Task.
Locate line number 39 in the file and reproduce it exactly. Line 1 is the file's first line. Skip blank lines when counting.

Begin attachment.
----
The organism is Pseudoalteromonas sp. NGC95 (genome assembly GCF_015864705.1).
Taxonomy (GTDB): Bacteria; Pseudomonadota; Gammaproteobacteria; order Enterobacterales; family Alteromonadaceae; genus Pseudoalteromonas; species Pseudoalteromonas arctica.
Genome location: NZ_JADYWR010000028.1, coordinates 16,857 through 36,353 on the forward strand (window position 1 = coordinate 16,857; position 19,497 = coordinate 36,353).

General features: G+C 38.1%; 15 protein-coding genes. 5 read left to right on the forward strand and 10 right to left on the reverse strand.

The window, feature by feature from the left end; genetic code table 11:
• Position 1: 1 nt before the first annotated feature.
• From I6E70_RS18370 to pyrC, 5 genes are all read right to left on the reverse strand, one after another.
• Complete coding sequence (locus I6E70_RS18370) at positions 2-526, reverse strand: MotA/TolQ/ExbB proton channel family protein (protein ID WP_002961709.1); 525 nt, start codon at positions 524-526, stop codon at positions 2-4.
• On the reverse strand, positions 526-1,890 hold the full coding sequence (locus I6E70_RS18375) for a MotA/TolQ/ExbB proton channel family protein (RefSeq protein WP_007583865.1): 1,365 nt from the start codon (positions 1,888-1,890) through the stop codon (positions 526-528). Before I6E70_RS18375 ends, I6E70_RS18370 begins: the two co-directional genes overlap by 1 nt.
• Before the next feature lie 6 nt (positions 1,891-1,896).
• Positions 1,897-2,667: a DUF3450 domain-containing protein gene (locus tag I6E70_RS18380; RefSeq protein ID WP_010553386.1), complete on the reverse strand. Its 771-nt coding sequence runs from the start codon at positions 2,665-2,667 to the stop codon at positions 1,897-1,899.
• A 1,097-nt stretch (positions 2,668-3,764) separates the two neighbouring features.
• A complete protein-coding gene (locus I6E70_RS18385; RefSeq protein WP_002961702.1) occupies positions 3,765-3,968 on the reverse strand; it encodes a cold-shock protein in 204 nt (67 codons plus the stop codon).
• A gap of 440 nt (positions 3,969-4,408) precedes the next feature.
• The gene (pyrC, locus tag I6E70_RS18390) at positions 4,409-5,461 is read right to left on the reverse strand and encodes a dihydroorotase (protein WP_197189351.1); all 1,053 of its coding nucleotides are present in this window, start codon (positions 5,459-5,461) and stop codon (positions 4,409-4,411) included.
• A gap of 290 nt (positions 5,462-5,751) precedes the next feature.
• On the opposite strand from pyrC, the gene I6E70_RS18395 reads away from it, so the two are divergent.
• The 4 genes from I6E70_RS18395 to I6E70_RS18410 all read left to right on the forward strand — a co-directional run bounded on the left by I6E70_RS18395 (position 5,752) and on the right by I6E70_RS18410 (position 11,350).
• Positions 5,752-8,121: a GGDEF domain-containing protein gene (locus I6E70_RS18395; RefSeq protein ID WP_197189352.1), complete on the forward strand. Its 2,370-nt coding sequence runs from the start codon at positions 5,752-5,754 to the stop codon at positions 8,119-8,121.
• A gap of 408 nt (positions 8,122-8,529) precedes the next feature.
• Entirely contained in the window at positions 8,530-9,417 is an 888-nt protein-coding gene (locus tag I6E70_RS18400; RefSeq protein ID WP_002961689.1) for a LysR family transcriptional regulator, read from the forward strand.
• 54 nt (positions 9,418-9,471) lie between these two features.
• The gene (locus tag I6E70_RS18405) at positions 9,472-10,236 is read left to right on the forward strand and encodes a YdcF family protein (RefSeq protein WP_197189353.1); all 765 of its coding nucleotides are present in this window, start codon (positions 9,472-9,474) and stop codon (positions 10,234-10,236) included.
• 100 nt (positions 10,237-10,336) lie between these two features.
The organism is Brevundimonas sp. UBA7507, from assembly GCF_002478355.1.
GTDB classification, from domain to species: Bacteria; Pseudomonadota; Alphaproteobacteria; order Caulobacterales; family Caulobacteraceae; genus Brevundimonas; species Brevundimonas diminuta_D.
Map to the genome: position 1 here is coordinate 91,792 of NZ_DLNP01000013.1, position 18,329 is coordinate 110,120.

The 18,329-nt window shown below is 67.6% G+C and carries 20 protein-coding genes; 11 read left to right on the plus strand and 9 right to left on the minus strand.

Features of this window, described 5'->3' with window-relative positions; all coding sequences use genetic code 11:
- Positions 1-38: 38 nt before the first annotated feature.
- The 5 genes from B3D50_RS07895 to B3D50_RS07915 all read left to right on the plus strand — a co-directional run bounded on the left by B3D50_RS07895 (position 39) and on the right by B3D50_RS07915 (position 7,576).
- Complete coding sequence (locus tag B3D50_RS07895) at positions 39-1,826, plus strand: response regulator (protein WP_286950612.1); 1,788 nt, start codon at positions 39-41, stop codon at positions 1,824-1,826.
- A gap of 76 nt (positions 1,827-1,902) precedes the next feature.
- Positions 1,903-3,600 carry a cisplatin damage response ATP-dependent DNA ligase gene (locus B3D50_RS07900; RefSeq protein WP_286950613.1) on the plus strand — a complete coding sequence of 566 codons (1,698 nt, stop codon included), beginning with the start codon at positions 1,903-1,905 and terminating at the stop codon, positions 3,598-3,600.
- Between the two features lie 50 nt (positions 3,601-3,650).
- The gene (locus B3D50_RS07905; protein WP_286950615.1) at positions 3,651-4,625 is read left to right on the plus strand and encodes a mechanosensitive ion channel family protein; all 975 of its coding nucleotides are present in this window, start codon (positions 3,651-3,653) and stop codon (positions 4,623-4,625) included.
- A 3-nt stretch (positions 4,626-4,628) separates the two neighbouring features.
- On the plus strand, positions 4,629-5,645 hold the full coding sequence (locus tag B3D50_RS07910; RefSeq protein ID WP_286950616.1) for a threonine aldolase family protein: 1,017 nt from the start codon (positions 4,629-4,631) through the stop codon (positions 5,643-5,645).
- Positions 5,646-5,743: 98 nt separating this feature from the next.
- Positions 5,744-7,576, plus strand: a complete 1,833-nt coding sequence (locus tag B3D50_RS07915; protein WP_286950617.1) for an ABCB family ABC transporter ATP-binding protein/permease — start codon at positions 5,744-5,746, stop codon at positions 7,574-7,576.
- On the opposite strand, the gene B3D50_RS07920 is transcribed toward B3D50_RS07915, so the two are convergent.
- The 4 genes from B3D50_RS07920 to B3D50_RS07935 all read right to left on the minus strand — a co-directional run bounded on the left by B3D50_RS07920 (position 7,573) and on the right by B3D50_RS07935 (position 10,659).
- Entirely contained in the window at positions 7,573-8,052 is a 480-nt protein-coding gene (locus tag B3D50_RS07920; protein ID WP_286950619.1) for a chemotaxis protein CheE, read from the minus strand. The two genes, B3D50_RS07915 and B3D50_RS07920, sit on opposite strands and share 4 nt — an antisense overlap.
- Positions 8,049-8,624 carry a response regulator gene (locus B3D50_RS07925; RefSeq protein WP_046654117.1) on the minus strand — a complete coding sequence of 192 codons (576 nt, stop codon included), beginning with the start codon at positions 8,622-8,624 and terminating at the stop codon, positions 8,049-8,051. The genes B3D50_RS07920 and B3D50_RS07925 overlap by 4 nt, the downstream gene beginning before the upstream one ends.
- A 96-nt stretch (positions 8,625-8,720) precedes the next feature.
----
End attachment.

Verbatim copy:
- Positions 5,646-5,743: 98 nt separating this feature from the next.